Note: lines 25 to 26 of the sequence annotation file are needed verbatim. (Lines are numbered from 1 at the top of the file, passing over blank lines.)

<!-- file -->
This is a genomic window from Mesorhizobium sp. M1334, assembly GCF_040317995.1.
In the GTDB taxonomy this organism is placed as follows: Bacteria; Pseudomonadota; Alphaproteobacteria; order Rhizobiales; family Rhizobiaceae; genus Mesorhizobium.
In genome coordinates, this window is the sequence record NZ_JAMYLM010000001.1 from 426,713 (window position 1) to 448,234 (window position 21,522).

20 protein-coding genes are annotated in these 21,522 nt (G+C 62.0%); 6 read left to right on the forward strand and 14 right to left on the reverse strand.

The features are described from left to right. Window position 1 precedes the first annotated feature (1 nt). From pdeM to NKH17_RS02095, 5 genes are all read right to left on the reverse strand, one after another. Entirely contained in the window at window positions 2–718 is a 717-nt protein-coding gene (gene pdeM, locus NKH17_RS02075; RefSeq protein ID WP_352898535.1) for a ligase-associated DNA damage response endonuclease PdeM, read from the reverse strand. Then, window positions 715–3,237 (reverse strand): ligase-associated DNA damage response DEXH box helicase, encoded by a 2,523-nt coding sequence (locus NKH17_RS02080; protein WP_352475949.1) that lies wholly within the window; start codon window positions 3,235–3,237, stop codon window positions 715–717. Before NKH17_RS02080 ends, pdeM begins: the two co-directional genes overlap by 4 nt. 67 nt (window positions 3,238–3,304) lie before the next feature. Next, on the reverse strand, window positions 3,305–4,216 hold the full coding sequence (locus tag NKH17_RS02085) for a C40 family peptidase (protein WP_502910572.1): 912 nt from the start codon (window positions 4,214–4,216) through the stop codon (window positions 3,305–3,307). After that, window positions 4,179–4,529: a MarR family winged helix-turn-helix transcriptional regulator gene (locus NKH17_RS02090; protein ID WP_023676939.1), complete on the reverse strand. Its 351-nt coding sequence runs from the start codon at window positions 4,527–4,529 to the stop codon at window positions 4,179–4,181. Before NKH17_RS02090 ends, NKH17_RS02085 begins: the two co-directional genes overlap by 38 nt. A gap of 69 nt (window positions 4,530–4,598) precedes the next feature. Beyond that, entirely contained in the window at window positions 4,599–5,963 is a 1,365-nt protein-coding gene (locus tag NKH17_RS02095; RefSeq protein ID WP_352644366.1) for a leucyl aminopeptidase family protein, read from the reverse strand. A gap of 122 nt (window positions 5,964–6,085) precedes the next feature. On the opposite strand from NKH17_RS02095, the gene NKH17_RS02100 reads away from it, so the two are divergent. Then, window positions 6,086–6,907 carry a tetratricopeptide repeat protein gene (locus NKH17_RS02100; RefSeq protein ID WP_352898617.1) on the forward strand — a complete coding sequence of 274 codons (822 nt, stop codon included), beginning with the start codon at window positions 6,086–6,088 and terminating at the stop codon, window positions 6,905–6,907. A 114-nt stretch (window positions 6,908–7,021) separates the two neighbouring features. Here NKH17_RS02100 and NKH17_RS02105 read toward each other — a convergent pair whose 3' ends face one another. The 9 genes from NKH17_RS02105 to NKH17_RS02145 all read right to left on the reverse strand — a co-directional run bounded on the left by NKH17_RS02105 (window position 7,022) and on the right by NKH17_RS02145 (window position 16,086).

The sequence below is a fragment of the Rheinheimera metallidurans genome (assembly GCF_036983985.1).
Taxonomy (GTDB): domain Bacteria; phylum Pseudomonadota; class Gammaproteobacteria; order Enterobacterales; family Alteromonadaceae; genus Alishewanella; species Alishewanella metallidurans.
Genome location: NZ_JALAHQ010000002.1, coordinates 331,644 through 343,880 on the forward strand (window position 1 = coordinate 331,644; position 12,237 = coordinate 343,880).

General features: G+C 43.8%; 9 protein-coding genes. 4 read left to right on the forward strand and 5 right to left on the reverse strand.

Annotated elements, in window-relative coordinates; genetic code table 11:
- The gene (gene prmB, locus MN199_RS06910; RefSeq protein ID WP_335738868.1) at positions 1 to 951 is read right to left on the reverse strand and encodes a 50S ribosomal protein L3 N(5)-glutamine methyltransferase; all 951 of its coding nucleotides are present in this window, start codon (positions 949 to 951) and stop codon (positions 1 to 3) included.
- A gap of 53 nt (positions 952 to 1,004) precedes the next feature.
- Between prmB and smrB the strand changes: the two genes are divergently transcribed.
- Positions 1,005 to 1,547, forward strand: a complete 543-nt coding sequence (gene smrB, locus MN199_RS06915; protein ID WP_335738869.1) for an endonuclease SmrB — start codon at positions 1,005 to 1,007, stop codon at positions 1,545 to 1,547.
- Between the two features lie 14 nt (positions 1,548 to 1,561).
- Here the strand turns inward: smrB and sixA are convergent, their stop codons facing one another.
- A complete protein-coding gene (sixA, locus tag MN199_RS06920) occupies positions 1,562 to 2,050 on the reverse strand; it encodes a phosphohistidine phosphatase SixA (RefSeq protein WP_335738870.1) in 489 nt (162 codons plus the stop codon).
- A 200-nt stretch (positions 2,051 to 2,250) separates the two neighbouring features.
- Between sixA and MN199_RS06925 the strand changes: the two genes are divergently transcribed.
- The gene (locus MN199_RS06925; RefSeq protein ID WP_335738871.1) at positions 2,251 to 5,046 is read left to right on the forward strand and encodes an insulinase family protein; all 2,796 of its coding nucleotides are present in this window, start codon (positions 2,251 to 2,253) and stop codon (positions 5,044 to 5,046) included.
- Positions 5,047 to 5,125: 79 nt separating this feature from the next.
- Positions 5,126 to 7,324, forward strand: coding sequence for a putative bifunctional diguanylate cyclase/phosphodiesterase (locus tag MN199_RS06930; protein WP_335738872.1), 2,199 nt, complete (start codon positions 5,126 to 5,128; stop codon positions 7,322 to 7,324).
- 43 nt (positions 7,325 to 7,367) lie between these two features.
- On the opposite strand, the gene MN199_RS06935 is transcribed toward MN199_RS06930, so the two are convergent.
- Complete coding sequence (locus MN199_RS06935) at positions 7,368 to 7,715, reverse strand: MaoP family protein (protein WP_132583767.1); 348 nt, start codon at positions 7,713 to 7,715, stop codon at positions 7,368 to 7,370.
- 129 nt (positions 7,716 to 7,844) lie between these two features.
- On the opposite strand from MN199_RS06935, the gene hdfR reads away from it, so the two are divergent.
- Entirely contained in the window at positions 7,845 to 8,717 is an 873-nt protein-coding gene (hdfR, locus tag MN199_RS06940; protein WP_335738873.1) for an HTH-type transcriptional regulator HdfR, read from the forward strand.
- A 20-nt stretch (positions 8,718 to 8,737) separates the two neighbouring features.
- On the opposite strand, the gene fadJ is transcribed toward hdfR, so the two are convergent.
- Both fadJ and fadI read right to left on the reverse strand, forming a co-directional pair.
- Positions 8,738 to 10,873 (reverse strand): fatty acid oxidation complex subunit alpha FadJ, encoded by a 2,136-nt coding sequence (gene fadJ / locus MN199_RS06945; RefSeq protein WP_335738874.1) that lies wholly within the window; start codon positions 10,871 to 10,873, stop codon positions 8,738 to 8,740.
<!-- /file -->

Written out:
- Complete coding sequence (locus MN199_RS06935) at positions 7,368 to 7,715, reverse strand: MaoP family protein (protein WP_132583767.1); 348 nt, start codon at positions 7,713 to 7,715, stop codon at positions 7,368 to 7,370.
- 129 nt (positions 7,716 to 7,844) lie between these two features.